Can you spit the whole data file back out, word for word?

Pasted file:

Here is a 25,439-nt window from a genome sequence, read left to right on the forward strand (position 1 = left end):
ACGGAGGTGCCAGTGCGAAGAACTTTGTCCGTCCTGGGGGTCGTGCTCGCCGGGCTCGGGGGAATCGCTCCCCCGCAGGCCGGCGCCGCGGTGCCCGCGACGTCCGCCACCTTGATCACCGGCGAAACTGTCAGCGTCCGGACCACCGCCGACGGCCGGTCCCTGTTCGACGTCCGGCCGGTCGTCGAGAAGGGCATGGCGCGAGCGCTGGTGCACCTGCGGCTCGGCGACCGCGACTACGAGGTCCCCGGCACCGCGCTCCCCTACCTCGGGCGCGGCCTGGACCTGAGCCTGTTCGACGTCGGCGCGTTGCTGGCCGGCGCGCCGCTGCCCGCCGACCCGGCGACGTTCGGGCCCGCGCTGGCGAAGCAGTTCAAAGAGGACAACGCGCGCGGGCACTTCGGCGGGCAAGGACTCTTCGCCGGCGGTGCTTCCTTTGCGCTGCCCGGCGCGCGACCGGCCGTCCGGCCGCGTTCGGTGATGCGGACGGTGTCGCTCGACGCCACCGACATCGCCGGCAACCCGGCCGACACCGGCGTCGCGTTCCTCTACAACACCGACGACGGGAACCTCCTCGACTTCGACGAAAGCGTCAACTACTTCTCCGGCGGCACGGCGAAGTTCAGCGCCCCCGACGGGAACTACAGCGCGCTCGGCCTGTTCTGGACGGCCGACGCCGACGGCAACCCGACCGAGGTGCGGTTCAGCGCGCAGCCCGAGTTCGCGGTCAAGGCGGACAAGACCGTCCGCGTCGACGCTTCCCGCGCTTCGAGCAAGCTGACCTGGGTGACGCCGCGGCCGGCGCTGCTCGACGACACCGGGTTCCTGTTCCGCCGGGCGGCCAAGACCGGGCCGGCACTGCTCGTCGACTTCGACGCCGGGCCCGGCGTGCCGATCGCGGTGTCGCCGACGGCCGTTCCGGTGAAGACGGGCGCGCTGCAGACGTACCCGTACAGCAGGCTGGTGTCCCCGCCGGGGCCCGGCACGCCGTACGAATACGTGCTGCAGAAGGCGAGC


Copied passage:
Here is a 25,439-nt window from a genome sequence, read left to right on the forward strand (position 1 = left end):
ACGGAGGTGCCAGTGCGAAGAACTTTGTCCGTCCTGGGGGTCGTGCTCGCCGGGCTCGGGGGAATCGCTCCCCCGCAGGCCGGCGCCGCGGTGCCCGCGACGTCCGCCACCTTGATCACCGGCGAAACTGTCAGCGTCCGGACCACCGCCGACGGCCGGTCCCTGTTCGACGTCCGGCCGGTCGTCGAGAAGGGCATGGCGCGAGCGCTGGTGCACCTGCGGCTCGGCGACCGCGACTACGAGGTCCCCGGCACCGCGCTCCCCTACCTCGGGCGCGGCCTGGACCTGAGCCTGTTCGACGTCGGCGCGTTGCTGGCCGGCGCGCCGCTGCCCGCCGACCCGGCGACGTTCGGGCCCGCGCTGGCGAAGCAGTTCAAAGAGGACAACGCGCGCGGGCACTTCGGCGGGCAAGGACTCTTCGCCGGCGGTGCTTCCTTTGCGCTGCCCGGCGCGCGACCGGCCGTCCGGCCGCGTTCGGTGATGCGGACGGTGTCGCTCGACGCCACCGACATCGCCGGCAACCCGGCCGACACCGGCGTCGCGTTCCTCTACAACACCGACGACGGGAACCTCCTCGACTTCGACGAAAGCGTCAACTACTTCTCCGGCGGCACGGCGAAGTTCAGCGCCCCCGACGGGAACTACAGCGCGCTCGGCCTGTTCTGGACGGCCGACGCCGACGGCAACCCGACCGAGGTGCGGTTCAGCGCGCAGCCCGAGTTCGCGGTCAAGGCGGACAAGACCGTCCGCGTCGACGCTTCCCGCGCTTCGAGCAAGCTGACCTGGGTGACGCCGCGGCCGGCGCTGCTCGACGACACCGGGTTCCTGTTCCGCCGGGCGGCCAAGACCGGGCCGGCACTGCTCGTCGACTTCGACGCCGGGCCCGGCGTGCCGATCGCGGTGTCGCCGACGGCCGTTCCGGTGAAGACGGGCGCGCTGCAGACGTACCCGTACAGCAGGCTGGTGTCCCCGCCGGGGCCCGGCACGCCGTACGAATACGTGCTGCAGAAGGCGAGC